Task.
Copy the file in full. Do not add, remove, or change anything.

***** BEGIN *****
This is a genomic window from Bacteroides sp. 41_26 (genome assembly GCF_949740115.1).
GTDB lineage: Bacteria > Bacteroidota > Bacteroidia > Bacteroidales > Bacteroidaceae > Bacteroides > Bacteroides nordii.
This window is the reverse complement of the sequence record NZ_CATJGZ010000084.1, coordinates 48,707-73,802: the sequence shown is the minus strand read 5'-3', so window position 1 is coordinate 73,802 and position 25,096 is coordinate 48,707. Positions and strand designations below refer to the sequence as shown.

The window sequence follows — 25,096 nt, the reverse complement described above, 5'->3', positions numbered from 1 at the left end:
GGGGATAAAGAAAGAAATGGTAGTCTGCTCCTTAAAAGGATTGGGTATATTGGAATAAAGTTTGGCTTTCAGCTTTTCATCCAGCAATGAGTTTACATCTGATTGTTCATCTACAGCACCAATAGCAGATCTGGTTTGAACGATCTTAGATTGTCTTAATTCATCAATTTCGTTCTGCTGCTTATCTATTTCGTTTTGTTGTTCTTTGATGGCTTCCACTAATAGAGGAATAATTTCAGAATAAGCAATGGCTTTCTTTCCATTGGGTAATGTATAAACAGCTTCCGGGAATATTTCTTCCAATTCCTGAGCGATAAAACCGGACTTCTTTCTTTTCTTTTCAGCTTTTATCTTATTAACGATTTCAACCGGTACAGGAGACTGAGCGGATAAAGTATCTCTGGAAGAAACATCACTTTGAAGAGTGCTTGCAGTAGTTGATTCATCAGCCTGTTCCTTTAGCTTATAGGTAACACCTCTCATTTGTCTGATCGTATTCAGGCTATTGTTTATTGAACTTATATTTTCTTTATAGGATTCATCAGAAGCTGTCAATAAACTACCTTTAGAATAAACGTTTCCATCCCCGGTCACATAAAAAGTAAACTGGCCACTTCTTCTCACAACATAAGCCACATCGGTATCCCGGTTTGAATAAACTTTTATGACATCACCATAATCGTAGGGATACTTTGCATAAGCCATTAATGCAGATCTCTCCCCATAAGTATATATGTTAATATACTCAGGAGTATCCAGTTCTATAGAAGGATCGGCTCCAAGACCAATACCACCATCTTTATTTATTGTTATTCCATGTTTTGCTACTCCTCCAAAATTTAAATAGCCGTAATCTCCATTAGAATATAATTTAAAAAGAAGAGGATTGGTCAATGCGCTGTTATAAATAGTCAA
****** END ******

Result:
This is a genomic window from Bacteroides sp. 41_26 (genome assembly GCF_949740115.1).
GTDB lineage: Bacteria > Bacteroidota > Bacteroidia > Bacteroidales > Bacteroidaceae > Bacteroides > Bacteroides nordii.
This window is the reverse complement of the sequence record NZ_CATJGZ010000084.1, coordinates 48,707-73,802: the sequence shown is the minus strand read 5'-3', so window position 1 is coordinate 73,802 and position 25,096 is coordinate 48,707. Positions and strand designations below refer to the sequence as shown.

The window sequence follows — 25,096 nt, the reverse complement described above, 5'->3', positions numbered from 1 at the left end:
GGGGATAAAGAAAGAAATGGTAGTCTGCTCCTTAAAAGGATTGGGTATATTGGAATAAAGTTTGGCTTTCAGCTTTTCATCCAGCAATGAGTTTACATCTGATTGTTCATCTACAGCACCAATAGCAGATCTGGTTTGAACGATCTTAGATTGTCTTAATTCATCAATTTCGTTCTGCTGCTTATCTATTTCGTTTTGTTGTTCTTTGATGGCTTCCACTAATAGAGGAATAATTTCAGAATAAGCAATGGCTTTCTTTCCATTGGGTAATGTATAAACAGCTTCCGGGAATATTTCTTCCAATTCCTGAGCGATAAAACCGGACTTCTTTCTTTTCTTTTCAGCTTTTATCTTATTAACGATTTCAACCGGTACAGGAGACTGAGCGGATAAAGTATCTCTGGAAGAAACATCACTTTGAAGAGTGCTTGCAGTAGTTGATTCATCAGCCTGTTCCTTTAGCTTATAGGTAACACCTCTCATTTGTCTGATCGTATTCAGGCTATTGTTTATTGAACTTATATTTTCTTTATAGGATTCATCAGAAGCTGTCAATAAACTACCTTTAGAATAAACGTTTCCATCCCCGGTCACATAAAAAGTAAACTGGCCACTTCTTCTCACAACATAAGCCACATCGGTATCCCGGTTTGAATAAACTTTTATGACATCACCATAATCGTAGGGATACTTTGCATAAGCCATTAATGCAGATCTCTCCCCATAAGTATATATGTTAATATACTCAGGAGTATCCAGTTCTATAGAAGGATCGGCTCCAAGACCAATACCACCATCTTTATTTATTGTTATTCCATGTTTTGCTACTCCTCCAAAATTTAAATAGCCGTAATCTCCATTAGAATATAATTTAAAAAGAAGAGGATTGGTCAATGCGCTGTTATAAATAGTCAA